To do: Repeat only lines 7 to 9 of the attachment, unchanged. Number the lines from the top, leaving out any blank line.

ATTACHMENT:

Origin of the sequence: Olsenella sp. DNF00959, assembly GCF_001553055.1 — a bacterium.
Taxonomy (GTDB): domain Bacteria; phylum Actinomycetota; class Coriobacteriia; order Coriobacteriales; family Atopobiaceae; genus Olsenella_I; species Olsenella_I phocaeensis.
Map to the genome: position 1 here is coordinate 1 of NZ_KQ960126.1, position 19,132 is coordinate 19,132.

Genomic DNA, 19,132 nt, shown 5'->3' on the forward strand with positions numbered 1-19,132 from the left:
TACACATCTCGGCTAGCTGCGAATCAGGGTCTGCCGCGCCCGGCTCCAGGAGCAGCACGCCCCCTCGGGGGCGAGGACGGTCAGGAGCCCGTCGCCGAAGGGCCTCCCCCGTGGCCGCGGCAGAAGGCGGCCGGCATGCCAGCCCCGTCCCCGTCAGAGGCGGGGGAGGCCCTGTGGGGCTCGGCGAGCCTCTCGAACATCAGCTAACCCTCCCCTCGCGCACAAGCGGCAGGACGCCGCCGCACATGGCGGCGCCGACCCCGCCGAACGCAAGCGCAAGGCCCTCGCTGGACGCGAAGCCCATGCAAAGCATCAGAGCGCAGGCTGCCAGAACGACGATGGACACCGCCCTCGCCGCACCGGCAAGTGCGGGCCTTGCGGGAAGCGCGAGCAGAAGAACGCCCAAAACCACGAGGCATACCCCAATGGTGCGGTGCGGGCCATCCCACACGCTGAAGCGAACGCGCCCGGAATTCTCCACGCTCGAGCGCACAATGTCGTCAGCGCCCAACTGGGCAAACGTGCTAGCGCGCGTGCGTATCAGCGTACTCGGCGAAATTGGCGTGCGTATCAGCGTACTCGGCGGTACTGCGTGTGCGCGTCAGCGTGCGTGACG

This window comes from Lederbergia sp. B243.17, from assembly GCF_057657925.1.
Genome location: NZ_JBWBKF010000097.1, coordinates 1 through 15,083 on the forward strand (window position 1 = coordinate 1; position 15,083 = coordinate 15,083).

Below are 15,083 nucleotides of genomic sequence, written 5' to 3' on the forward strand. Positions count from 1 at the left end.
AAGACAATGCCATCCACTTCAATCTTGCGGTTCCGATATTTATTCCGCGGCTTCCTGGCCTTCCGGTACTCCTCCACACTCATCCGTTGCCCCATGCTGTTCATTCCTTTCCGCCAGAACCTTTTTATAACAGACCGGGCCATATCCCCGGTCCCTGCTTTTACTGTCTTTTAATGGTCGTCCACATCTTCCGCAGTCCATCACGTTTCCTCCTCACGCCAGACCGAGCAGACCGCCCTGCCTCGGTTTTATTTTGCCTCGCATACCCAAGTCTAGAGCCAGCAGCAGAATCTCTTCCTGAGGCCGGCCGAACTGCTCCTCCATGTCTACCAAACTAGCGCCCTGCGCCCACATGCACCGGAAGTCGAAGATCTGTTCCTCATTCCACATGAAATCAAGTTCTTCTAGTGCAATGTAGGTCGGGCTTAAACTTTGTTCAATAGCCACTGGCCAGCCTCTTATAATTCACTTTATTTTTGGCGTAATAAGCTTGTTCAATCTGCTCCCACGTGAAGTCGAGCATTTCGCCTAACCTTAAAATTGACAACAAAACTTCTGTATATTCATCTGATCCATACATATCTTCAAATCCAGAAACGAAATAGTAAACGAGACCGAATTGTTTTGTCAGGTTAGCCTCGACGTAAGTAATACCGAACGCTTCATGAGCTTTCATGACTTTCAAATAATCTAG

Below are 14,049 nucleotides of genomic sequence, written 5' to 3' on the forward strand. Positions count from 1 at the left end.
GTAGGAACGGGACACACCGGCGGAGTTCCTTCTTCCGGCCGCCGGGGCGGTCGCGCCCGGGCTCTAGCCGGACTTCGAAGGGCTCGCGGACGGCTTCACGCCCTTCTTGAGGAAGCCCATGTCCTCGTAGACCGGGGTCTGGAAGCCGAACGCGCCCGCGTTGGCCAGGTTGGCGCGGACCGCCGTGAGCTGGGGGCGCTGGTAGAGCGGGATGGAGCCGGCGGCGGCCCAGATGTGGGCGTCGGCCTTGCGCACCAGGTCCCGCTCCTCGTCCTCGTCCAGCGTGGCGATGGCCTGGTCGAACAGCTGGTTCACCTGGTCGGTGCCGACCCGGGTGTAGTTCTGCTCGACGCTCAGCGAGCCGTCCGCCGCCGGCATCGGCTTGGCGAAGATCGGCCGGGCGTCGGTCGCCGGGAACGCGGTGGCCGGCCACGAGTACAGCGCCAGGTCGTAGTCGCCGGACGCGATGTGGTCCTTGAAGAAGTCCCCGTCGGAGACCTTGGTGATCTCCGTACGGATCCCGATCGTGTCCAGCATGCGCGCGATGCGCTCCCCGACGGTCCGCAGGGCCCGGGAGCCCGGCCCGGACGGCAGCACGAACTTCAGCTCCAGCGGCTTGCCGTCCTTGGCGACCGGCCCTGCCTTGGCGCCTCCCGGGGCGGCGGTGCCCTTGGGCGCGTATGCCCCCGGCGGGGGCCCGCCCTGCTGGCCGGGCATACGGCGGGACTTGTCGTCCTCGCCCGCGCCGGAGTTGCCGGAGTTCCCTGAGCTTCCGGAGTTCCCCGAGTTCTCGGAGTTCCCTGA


Genome location: NZ_JBWBKF010000097.1, coordinates 1 through 15,083 on the forward strand (window position 1 = coordinate 1; position 15,083 = coordinate 15,083).

Below are 15,083 nucleotides of genomic sequence, written 5' to 3' on the forward strand. Positions count from 1 at the left end.
AAGACAATGCCATCCACTTCAATCTTGCGGTTCCGATATTTATTCCGCGGCTTCCTGGCCTTCCGGTACTCCTCCACACTCATCCGTTGCCCCATGCTGTTCATTCCTTTCCGCCAGAACCTTTTTATAACAGACCGGGCCATATCCCCGGTCCCTGCTTTTACTGTCTTTTAATGGTCGTCCACATCTTCCGCAGTCCATCACGTTTCCTCCTCACGCCAGACCGAGCAGACCGCCCTGCCTCGGTTTTATTTTGCCTCGCATACCCAAGTCTAGAGCCAGCAGCAGAATCTCTTCCTGAGGCCGGCCGAACTGCTCCTCCATGTCTACCAAACTAGCGCCCTGCGCCCACATGCACCGGAAGTCGAAGATCTGTTCCTCATTCCACATGAAATCAAGTTCTTCTAGTGCAATGTAGGTCGGGCTTAAACTTTGTTCAATAGCCACTGGCCAGCCTCTTATAATTCACTTTATTTTTGGCGTAATAAGCTTGTTCAATCTGCTCCCACGTGAAGTCGAGCATTTCGCCTAACCTTAAAATTGACAACAAAACTTCTGTATATTCATCTGATCCATACATATCTTCAAATCCAGAAACGAAATAGTAAACGAGACCGAATTGTTTTGTCAGGTTAGCCTCGACGTAAGTAATACCGAACGCTTCATGAGCTTTCATGACTTTCAAATAATCTAG